Virtual Graduation: Pandemic Protocol

By: Brooke Leggat With the end of our eventful school year approaching, the Bend-laPine school district has opted for a collaboration of both virtual and “drive through” concepts of graduation ceremonies, generating a plethora of mixed feelings from students and parents in its wake.  The original blueprint for this year’s graduation had been conclusively virtual with strict state guidelines set in to equate social distancing, … Continue reading Virtual Graduation: Pandemic Protocol

What Will the Summer Bring?

By: Sasha Stringer As quickly as the coronavirus outbreak has been maturing, the question of what summer will look like in Bend has been on every resident’s mind.  With the prime vacation season approaching, many are wondering whether to pursue their travel plans to the Oregon coast, or to stay hunkered at home to float the river everyday and continue supporting local restaurants.  “For Bend … Continue reading What Will the Summer Bring?

A Summer Without Tourists

By: Hannah Kenneth The Bend Oregon summer: Bonta Gelato (famed for fun flavors and wafting scents of vanilla waffle cones), guitar strumming from a concert in the nearby Old Mill, hippies congregating in Drake Park and the smell of burgers and beer emitted from the famed Deschutes brewery. Not to mention California license plates scattered throughout from those visiting the growing town and its businesses. … Continue reading A Summer Without Tourists

How Are Sparrows Chosen?

By: Viansa Reid Storm students and Thunder contestants are hard at work raising money for Tytan Neff, this year’s Storm Sparrow. But what happens to the other families who applied to be a Sparrow but weren’t selected? “[The families that aren’t selected] are very few and far between,” said Nancy Childers, the Regional Director of Sparrow. “I’ve been with Sparrow for a total of almost … Continue reading How Are Sparrows Chosen?

Mock Trial Storms State

By: Madison Chambers In a sea of black blazers and white button downs, only one group of students represented Central Oregon at the State Mock Trial Competition. Those students were Summit’s Mock Trial team, who previously won first place in the Regional Mock Trial Competition. Summit Mock Trial dedicated countless hours to preparing for the State level of competition. “State was definitely a higher level … Continue reading Mock Trial Storms State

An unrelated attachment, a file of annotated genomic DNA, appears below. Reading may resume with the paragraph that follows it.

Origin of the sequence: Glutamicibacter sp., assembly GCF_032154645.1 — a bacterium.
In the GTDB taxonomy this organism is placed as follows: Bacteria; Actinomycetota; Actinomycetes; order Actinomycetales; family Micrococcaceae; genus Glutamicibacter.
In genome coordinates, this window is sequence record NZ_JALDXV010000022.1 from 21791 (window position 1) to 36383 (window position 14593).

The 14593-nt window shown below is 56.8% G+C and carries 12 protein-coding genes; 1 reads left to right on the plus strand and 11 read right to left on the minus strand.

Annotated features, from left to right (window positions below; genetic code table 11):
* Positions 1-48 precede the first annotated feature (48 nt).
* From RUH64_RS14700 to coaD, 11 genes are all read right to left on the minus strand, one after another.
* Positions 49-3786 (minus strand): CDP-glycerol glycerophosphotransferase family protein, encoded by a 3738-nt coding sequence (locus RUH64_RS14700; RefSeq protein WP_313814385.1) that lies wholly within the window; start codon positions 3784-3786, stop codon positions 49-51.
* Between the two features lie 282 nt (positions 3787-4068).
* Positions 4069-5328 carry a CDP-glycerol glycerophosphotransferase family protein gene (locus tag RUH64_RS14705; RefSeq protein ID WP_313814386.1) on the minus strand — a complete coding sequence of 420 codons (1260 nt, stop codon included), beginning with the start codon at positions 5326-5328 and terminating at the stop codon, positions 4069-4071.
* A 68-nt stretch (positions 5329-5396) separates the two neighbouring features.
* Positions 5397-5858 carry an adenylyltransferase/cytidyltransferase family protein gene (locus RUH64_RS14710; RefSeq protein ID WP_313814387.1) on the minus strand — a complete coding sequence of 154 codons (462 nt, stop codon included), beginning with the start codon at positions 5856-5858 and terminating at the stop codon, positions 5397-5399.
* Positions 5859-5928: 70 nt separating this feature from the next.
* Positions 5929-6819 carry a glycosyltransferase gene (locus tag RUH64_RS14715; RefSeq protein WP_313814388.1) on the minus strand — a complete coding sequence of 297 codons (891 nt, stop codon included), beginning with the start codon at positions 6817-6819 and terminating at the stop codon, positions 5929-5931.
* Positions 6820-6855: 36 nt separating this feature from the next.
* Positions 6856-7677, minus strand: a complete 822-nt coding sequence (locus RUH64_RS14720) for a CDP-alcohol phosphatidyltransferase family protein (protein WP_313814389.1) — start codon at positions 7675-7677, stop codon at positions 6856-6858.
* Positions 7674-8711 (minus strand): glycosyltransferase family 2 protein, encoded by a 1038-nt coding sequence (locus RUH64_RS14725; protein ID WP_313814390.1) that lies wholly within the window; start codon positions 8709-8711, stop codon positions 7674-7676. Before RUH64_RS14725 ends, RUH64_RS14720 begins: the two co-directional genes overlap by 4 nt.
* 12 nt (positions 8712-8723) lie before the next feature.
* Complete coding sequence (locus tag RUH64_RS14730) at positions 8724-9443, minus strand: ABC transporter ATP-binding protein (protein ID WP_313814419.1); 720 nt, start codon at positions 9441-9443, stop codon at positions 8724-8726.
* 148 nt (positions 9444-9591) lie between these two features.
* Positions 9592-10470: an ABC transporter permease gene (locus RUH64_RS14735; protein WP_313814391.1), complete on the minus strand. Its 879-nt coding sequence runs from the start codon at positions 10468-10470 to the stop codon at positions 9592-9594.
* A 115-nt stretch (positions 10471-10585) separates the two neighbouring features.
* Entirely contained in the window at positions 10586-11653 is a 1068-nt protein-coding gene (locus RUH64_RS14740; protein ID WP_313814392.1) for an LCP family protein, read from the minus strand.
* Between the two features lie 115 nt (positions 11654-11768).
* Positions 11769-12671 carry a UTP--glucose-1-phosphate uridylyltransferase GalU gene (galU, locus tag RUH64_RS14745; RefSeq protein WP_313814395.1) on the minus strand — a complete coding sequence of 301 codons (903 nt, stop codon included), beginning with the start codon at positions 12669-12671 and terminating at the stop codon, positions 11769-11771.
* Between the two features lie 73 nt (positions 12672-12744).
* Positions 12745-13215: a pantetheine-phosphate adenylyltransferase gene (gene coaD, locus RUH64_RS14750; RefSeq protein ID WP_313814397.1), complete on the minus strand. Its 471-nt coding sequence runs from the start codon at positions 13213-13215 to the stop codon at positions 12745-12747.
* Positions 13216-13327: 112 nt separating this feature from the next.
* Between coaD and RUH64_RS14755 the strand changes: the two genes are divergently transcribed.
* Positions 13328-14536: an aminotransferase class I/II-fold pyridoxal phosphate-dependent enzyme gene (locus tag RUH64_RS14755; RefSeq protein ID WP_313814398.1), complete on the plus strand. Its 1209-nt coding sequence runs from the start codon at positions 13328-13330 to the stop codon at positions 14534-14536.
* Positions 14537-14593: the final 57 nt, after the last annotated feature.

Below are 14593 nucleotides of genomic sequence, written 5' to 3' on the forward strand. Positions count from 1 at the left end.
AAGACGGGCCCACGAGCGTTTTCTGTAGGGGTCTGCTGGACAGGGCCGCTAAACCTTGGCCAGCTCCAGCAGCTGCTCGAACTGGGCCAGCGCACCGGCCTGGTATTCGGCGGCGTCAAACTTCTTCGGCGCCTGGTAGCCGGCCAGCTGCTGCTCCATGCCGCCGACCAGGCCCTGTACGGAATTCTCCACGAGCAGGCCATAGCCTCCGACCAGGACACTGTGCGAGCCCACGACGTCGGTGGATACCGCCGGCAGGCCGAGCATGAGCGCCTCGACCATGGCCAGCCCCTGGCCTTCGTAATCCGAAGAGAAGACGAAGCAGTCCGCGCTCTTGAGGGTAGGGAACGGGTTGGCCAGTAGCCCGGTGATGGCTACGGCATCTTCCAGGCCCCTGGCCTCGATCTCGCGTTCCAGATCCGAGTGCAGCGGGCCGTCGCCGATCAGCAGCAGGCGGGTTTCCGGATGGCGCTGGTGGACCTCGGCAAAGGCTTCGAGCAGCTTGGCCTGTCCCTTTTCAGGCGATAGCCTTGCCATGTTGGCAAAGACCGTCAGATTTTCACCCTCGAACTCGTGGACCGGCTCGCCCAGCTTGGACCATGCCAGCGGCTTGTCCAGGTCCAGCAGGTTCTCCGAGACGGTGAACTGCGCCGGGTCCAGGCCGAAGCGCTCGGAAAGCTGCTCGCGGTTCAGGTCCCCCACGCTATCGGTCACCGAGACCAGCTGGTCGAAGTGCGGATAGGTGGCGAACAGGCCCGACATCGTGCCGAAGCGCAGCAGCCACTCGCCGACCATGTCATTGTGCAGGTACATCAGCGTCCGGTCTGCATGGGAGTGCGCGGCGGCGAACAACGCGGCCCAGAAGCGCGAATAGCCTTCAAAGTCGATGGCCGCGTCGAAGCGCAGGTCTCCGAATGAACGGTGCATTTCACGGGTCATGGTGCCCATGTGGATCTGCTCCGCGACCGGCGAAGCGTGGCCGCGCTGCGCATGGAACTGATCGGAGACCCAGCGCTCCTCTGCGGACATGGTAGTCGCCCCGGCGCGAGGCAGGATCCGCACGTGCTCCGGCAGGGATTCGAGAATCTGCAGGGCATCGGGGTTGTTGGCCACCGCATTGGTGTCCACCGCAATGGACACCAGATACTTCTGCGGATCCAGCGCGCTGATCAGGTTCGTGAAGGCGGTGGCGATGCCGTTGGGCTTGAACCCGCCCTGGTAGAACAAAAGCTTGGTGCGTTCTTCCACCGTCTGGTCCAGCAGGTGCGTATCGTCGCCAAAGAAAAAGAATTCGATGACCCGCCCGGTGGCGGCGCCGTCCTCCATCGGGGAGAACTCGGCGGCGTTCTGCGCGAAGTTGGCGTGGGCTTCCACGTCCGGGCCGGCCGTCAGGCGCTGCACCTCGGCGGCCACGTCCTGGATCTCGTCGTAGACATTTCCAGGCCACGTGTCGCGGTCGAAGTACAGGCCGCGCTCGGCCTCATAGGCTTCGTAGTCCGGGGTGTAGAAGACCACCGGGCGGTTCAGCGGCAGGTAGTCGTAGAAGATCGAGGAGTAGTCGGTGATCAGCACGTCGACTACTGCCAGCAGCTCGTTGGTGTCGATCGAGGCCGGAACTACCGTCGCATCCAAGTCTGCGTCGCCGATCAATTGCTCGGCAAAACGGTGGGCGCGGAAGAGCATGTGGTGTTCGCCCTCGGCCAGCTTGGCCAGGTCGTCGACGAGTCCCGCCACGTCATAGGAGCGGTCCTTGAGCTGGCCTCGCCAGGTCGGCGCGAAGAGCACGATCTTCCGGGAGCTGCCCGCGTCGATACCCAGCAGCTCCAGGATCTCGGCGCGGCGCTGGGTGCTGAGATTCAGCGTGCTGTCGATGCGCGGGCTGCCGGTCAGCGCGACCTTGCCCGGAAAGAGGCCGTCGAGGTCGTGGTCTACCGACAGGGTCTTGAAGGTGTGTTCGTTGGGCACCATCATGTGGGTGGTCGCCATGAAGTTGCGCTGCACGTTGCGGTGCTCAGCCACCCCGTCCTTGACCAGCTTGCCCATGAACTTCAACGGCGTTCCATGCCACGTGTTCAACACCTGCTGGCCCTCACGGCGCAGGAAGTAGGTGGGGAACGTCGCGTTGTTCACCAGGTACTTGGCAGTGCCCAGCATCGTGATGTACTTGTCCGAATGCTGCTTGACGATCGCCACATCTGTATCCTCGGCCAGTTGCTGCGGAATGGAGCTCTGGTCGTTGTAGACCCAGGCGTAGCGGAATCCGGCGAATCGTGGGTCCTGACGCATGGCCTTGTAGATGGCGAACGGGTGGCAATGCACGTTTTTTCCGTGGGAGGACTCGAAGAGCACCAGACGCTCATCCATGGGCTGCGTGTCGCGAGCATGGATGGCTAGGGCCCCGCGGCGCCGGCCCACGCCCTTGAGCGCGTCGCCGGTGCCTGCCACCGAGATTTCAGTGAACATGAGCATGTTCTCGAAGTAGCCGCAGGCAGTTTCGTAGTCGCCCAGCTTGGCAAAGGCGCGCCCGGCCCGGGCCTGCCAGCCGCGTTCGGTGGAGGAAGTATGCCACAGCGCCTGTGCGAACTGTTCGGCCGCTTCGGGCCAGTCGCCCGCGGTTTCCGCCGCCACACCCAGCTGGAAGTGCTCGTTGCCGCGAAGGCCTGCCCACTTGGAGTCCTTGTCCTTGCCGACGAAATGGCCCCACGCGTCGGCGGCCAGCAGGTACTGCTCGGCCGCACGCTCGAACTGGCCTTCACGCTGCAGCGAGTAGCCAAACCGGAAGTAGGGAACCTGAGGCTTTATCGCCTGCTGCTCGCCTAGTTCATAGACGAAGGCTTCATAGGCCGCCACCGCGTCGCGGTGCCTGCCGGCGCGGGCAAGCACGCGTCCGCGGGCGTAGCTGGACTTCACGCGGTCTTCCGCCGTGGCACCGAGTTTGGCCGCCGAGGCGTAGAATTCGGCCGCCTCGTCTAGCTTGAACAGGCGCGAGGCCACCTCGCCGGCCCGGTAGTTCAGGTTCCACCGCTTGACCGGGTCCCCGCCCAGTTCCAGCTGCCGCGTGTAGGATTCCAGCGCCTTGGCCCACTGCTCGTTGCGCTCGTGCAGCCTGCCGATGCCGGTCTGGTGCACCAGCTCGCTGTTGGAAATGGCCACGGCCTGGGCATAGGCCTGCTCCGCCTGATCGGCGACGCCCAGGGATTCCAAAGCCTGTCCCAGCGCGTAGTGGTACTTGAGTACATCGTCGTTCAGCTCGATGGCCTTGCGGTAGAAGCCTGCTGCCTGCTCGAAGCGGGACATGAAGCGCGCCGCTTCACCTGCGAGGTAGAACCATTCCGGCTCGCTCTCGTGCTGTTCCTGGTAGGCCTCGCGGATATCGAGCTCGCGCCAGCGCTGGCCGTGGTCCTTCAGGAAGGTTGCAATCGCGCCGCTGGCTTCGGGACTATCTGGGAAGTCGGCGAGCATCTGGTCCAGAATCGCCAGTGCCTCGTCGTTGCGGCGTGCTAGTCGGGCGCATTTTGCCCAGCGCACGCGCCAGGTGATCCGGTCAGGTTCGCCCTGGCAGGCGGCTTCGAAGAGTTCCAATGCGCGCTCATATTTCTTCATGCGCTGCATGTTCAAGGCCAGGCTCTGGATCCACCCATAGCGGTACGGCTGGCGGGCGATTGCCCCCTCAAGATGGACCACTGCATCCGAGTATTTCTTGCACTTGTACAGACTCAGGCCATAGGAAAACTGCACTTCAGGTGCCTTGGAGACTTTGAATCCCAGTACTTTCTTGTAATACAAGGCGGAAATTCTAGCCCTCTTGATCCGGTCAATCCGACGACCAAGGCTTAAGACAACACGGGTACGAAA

Natural Disasters: Expect to See More

By: Thomas Schwiebert A devastating tornado swept through northern Tennessee early on Tuesday, March 3rd, leaving the city in shambles, with at least 24 dead and 38 missing.  According to AccuWeather, this tornado is the most deadly since 2013, when 24 people were killed in the small town of Moore, Oklahoma. While tornados of this magnitude are a rare tragedy, scientists say that we can … Continue reading Natural Disasters: Expect to See More

What Else is COVID-19 Killing?

By: Parker Meredith At this point, everyone has heard of Coronavirus, also known as COVID-19. The virus that is believed to have started in an open-air market in Wuhan, China, has begun to spread rapidly. Scientists are unsure of the total damage this disease could bring, however some people have drawn comparisons between it and the Bubonic Plague. Just about three months after it was … Continue reading What Else is COVID-19 Killing?

Rubbish Renewed Fashion Show raises environmental awareness

By India Slodki What started as a fundraiser for an alternative education program, is turning into an annual city-wide staple, a fashion-centered event that everyone in the community can enjoy. Scheduled for Jan. 25, the 10th annual Rubbish Renewed Eco Fashion Show is bound to be a thought-provoking, inspiring showcase of amazing local talent. Held as a fundraiser for REALMS, the show encourages people to … Continue reading Rubbish Renewed Fashion Show raises environmental awareness

Kristy Knoll becomes the new Dean of Students

By Madison Chambers As of Nov. 4th, a new dean position was incorporated into school’s administration team, the role is now filled by Kristy Knoll. Knoll will continue to teach her fifth through seventh period classes but a different teacher, Colin Price, will take over periods one through four while Knoll completes her duties as dean.  “Mr. Price has several years of experience as an … Continue reading Kristy Knoll becomes the new Dean of Students

New president steps up for 2019-20 school year

By Isabel Max For the first time in over a decade, the student body elected an all-female executive board to the 2019-20 school year student council. The council is decidedly led by Annie Maskill, who steps up to her position as school president after winning the approval of her peers in a June campaign effort. “Annie brings a great communicable and approachable personality to the … Continue reading New president steps up for 2019-20 school year